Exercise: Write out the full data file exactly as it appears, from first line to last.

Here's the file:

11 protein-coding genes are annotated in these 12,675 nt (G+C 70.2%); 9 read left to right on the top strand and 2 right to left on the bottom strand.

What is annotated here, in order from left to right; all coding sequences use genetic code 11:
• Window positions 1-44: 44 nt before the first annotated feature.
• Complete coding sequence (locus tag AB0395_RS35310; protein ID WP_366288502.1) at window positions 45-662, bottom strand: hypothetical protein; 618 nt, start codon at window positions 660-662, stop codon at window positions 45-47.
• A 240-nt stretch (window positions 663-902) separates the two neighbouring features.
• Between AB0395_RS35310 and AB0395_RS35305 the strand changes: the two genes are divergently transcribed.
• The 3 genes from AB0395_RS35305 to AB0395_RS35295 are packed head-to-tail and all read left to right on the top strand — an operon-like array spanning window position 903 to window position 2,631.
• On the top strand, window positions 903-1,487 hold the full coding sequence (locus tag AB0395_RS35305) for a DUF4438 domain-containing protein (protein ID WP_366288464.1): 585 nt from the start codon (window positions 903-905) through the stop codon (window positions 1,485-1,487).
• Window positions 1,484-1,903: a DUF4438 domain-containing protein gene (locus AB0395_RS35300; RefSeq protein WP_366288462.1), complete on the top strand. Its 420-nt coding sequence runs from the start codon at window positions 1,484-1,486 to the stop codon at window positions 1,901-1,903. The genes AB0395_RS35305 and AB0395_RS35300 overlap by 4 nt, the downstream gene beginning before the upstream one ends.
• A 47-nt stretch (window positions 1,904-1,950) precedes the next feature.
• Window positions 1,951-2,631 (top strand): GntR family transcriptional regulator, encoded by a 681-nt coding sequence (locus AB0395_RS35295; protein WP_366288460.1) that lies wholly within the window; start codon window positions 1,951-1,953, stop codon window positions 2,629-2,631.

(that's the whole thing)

11 protein-coding genes are annotated in these 12,675 nt (G+C 70.2%); 9 read left to right on the top strand and 2 right to left on the bottom strand.

What is annotated here, in order from left to right; all coding sequences use genetic code 11:
• Window positions 1-44: 44 nt before the first annotated feature.
• Complete coding sequence (locus tag AB0395_RS35310; protein ID WP_366288502.1) at window positions 45-662, bottom strand: hypothetical protein; 618 nt, start codon at window positions 660-662, stop codon at window positions 45-47.
• A 240-nt stretch (window positions 663-902) separates the two neighbouring features.
• Between AB0395_RS35310 and AB0395_RS35305 the strand changes: the two genes are divergently transcribed.
• The 3 genes from AB0395_RS35305 to AB0395_RS35295 are packed head-to-tail and all read left to right on the top strand — an operon-like array spanning window position 903 to window position 2,631.
• On the top strand, window positions 903-1,487 hold the full coding sequence (locus tag AB0395_RS35305) for a DUF4438 domain-containing protein (protein ID WP_366288464.1): 585 nt from the start codon (window positions 903-905) through the stop codon (window positions 1,485-1,487).
• Window positions 1,484-1,903: a DUF4438 domain-containing protein gene (locus AB0395_RS35300; RefSeq protein WP_366288462.1), complete on the top strand. Its 420-nt coding sequence runs from the start codon at window positions 1,484-1,486 to the stop codon at window positions 1,901-1,903. The genes AB0395_RS35305 and AB0395_RS35300 overlap by 4 nt, the downstream gene beginning before the upstream one ends.
• A 47-nt stretch (window positions 1,904-1,950) precedes the next feature.
• Window positions 1,951-2,631 (top strand): GntR family transcriptional regulator, encoded by a 681-nt coding sequence (locus AB0395_RS35295; protein WP_366288460.1) that lies wholly within the window; start codon window positions 1,951-1,953, stop codon window positions 2,629-2,631.